1960's - 1970's
In my mid-sixties world the Beatles headlined. A spoonful of sugar helped the medicine go down. A man walked on the moon. Technology changed so fast, it was difficult to keep up. Mom saved green stamps, so we had many cool kitchen gadgets. Toasters, toaster ovens, electric can openers, mixers, blenders, etc. For those of you who aren’t familiar with green stamps, or quality stamps, you received them at certain grocery stores. The more you spent, the more stamps you received. We loved to go shopping at the stamp store. They had such amazing stuff.
After spending a week or two at Grandma’s, home seemed especially Jetsonic. We flipped a switch on the wall to turn on the lights. No hauling in water, it was readily available from faucets in the kitchen and bathroom. We had two bathrooms in the house. Taking a bath was almost luxurious. And there was an abundance of outlets in which to plug all those appliances. Mom’s favorite small appliance was her shiny, stainless steel percolator. How well I remember the sound of the percolator and the smell of fresh coffee wafting through the house.
Mom preferred an electric stove. She was fond of baking, so the house was often filled with the wonderful aromas of fresh baked bread, cookies, cakes or pies. She had paraphernalia for her baking. Nesting bowls, a sifter, measuring cups and spoons, rolling pin and cookie cutters. When she tied on her apron (she never cooked without an apron) and pulled out her Betty Crocker cookbook, we’d hang around waiting for bowls and spoons to lick.
The portable mixer whirred, the can opener buzzed and popped. All of these new appliances made noise, but we didn’t care as long as the Beatles or Elvis sang in the background. While my brothers lay on the floor in front of the black and white console TV watching The Three Stooges, I helped Mom in the kitchen. She used self-rising flour, so we didn’t have to add soda, baking powder and salt. We kept our flour, sugar and cornmeal in avocado green canisters on the countertop.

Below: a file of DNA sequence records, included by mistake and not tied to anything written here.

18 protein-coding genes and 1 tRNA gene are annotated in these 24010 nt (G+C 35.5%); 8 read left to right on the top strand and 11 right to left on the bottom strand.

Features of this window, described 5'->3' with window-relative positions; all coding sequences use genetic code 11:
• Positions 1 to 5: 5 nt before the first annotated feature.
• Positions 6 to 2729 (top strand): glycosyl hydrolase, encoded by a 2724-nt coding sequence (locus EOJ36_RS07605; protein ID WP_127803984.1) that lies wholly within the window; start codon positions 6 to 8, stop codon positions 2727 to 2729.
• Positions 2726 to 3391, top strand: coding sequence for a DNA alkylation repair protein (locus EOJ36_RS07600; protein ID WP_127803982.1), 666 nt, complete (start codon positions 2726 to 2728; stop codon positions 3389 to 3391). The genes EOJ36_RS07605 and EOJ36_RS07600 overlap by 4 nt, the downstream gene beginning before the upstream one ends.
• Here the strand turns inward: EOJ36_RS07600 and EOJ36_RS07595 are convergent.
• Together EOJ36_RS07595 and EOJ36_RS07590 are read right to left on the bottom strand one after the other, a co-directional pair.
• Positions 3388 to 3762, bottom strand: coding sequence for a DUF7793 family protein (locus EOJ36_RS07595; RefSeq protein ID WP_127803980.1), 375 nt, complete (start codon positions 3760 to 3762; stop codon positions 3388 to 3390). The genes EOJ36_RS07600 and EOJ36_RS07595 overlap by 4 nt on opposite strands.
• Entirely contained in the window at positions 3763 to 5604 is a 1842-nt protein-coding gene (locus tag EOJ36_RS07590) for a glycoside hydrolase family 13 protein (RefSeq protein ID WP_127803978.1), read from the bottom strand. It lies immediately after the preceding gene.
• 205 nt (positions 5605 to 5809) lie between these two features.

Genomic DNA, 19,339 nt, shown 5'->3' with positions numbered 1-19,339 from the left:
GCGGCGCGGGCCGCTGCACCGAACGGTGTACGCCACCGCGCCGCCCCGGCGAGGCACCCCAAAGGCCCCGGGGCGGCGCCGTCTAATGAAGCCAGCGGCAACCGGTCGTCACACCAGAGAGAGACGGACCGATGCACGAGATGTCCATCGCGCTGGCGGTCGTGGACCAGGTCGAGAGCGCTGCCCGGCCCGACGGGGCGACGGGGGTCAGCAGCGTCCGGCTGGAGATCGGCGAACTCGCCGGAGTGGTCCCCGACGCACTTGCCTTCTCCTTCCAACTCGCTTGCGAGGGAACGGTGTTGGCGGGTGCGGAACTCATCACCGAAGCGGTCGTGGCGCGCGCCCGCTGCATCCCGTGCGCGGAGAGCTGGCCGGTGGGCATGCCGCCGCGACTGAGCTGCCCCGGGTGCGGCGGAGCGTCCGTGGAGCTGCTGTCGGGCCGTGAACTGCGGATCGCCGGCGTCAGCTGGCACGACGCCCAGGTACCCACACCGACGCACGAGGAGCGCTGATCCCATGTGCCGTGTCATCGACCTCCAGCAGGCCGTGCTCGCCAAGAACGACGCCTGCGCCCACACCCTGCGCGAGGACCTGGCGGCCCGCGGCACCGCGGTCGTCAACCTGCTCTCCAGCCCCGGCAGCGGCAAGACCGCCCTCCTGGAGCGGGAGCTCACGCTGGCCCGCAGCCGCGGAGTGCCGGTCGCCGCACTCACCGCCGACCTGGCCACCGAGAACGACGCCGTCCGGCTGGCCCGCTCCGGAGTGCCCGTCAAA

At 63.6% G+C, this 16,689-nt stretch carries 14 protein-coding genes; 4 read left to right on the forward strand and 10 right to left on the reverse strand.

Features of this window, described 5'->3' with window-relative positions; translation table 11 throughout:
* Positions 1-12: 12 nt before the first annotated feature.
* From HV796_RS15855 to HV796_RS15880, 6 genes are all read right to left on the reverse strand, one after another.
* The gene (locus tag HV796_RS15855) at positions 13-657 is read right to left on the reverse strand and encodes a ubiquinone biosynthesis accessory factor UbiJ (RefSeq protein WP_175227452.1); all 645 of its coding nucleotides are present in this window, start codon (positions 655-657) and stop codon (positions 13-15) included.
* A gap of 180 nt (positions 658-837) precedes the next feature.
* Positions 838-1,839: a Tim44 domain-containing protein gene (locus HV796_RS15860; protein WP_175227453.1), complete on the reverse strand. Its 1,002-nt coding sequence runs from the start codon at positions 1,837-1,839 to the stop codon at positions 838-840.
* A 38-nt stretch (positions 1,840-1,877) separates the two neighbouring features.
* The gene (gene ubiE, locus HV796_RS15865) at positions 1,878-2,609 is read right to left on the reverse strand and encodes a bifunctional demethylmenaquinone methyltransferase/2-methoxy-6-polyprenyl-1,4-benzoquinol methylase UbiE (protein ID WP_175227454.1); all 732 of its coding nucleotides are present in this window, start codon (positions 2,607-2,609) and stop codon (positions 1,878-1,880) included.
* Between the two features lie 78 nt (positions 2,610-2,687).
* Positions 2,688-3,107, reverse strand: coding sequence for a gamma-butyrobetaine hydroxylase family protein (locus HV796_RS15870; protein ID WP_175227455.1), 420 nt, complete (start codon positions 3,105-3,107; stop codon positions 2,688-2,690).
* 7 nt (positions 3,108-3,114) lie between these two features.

The only home-canned foods in our kitchen came from Grandma’s. Mom worked full time, so had no time to care for a garden or put up food from one. She gleaned fresh produce from the grocery store and filled her pantry with tin cans and cardboard boxes. She used vegetable shortening rather than lard and margarine instead of butter. Eggs and milk came in cartons. It was quicker and easier to do laundry with our automatic washer and dryer. The broom took a back seat to the vacuum cleaner and the dust mop sat in the closet unused, since we had cushiony carpet instead of wood floors.
Today we cringe at the thought of aqua blue appliances and bright white daisies dancing on yellow wallpaper, but at the time, it seemed shiny and modern. We spent a lot of time in Mom’s kitchen, sat down to meals as a family more than once a week and ate home cooked meals ninety-nine percent of the time. Sweet memories.
Note: Instead of adding to the list of household items this week, I’ve tried to incorporate all of them in my post.
This week’s prompt: Susie had just plugged in the percolator when the doorbell rang. Perfect timing. She opened the front door expecting to see her neighbor . . .